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    30 years ago tonight, Sarajevo’s National Library was burned to the ground.

    Dan Sheehan

    August 25, 2022, 1:09pm

    30 years ago tonight, in one of the most infamous acts of cultural genocide in living memory, the National and University Library of Bosnia and Herzegovina in Sarajevo was razed to the ground.

    Located on the bank of the Miljacka river in the city’s old Turkish quarter, the beautiful pseudo-Moorish structure, known to locals as Vijećnica (City Hall), was a beloved symbol of the multiethnic, multicultural capital of Bosnia before the entire building, along with two million of the books it housed, went up in flames.

    By August 25th, Sarajevo was suffering through the early days of a devastating four year siege (the longest in the history of modern warfare) by Bosnian Serb forces, one which would ultimately claim the lives of over ten thousand of its inhabitants. Every day, from the hills around the city and the windows of captured apartment blocks within it, shells and sniper fire rained down the trapped Sarajevan people—a people who had, only 8 years previous, joyously hosted the 1984 Winter Olympic Games.

    The library itself had no military significance and was deliberately targeted by Bosnian Serb forces (under the command of Radovan Karadzic and General Ratko Mladic, who were later convicted of war crimes at The Hague), who then shot at the firemen as they attempted to extinguish the blaze.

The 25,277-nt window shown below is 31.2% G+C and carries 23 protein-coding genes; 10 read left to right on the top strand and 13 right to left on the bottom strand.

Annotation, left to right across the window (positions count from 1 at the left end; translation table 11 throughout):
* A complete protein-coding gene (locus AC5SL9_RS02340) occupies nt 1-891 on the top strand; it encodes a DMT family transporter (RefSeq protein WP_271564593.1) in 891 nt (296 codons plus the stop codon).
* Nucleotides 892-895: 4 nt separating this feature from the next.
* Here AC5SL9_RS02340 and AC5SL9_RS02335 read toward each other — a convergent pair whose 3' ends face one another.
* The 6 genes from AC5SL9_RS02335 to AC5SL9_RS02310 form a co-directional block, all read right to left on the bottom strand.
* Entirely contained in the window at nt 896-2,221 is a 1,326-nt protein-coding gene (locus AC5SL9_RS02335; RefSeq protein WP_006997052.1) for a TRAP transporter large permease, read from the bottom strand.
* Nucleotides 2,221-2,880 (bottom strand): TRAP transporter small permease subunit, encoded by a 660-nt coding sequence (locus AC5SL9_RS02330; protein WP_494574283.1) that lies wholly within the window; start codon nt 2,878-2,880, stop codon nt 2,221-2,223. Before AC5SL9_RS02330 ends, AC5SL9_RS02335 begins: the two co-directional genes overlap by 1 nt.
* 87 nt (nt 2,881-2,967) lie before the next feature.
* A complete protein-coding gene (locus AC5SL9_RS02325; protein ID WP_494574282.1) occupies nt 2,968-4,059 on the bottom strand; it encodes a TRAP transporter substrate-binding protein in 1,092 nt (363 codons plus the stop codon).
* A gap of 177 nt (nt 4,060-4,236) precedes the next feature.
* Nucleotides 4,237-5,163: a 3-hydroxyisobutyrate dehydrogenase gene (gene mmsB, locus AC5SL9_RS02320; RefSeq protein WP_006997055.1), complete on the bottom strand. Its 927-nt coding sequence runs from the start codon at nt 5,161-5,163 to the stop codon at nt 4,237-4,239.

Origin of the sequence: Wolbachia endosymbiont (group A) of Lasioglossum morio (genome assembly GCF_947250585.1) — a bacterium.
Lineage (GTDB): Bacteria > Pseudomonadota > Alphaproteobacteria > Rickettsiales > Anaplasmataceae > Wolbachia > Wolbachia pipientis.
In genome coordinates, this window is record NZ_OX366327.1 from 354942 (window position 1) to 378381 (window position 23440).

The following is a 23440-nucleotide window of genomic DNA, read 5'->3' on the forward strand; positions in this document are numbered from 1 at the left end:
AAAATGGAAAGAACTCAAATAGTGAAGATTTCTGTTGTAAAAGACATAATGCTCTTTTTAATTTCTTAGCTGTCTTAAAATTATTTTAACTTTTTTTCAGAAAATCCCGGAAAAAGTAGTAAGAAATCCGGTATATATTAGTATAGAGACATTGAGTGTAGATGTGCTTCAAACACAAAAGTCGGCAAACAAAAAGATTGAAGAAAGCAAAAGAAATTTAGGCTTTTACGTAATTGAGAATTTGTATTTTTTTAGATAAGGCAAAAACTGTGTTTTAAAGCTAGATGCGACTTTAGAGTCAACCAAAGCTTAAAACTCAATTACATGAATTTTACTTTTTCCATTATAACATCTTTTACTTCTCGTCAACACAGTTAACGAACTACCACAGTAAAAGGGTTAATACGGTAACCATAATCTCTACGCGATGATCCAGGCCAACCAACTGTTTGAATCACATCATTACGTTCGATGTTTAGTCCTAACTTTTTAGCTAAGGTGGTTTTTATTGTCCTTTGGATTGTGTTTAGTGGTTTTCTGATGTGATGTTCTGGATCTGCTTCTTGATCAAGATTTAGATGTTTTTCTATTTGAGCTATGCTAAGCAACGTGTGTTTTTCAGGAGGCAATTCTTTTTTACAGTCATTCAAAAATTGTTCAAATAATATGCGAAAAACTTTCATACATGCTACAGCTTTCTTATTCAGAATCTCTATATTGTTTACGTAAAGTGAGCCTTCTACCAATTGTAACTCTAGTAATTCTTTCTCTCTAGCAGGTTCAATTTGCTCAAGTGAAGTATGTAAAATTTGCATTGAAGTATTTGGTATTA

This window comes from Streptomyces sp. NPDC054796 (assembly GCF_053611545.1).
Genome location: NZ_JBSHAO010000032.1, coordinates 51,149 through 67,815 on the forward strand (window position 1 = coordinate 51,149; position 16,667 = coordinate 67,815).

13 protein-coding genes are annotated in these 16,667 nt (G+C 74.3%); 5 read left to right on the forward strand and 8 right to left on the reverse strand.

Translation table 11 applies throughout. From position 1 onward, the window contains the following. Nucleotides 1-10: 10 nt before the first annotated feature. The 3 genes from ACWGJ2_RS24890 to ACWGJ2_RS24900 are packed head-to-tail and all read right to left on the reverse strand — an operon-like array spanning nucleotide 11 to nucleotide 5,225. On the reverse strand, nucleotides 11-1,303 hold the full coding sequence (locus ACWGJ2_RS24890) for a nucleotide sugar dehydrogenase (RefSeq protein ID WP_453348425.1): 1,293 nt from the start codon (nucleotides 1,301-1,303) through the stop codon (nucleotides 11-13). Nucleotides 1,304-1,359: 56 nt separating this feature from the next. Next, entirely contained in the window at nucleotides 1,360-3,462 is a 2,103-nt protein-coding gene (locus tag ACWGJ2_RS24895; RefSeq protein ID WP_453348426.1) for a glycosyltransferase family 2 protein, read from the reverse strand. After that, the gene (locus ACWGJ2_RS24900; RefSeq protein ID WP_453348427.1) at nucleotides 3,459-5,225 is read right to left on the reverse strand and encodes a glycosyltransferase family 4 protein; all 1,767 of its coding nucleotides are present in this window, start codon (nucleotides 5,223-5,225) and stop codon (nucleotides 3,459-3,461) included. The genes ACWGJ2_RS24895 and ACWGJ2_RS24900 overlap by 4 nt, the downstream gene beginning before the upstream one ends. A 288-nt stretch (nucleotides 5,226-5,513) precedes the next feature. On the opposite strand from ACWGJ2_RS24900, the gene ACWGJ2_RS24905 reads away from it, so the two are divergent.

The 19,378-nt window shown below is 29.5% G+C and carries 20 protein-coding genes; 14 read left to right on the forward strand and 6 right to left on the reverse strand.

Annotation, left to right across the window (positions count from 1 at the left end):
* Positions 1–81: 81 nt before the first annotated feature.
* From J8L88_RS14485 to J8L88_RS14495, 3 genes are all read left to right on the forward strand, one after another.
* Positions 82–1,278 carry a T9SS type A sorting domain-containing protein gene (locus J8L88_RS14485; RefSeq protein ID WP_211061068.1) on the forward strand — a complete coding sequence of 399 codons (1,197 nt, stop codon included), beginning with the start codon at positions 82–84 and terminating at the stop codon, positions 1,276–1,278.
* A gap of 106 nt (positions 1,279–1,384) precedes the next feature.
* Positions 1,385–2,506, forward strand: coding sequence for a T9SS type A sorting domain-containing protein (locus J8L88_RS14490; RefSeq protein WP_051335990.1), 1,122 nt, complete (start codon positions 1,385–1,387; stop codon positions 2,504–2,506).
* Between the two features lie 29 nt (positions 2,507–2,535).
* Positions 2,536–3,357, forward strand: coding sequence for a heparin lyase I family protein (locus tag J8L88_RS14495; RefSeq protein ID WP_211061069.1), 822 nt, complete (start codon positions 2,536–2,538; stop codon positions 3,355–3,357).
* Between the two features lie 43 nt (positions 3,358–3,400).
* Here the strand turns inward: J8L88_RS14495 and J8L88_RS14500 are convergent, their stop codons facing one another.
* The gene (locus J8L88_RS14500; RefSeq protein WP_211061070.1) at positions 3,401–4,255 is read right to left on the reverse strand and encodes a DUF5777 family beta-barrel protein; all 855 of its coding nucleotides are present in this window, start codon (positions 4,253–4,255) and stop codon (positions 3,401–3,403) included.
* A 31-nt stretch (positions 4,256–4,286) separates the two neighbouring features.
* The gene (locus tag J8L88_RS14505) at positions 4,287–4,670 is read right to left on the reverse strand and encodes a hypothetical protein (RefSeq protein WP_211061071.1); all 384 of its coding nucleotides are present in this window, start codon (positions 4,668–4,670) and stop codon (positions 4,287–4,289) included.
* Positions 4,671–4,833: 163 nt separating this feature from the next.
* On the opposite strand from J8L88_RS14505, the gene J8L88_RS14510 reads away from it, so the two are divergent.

During the attack, despite being under sniper fire, civilians and library staff members tried valiantly to save as many of the irreplaceable books manuscripts—many of which reflected the multicultural life of the region under the Ottoman and Austro-Hungarian empires—as they could.

    One courageous young woman, a 32-year-old librarian named Aida Buturovic, was killed in the attempt.

    In the days that followed the destruction of Vijećnica, in what became in iconic image of cultural and artistic perseverance in the face of ethnonationalist barbarism, Vedran Smailović, the “Cellist of Sarajevo,” came to play music amid the ruins.

    The renovated Vijećnica was rebuilt and reopened in July 2014, almost 22 years after it was burned down, and earlier today the building hosted a ceremony to mark the 30th anniversary of that devastating loss.

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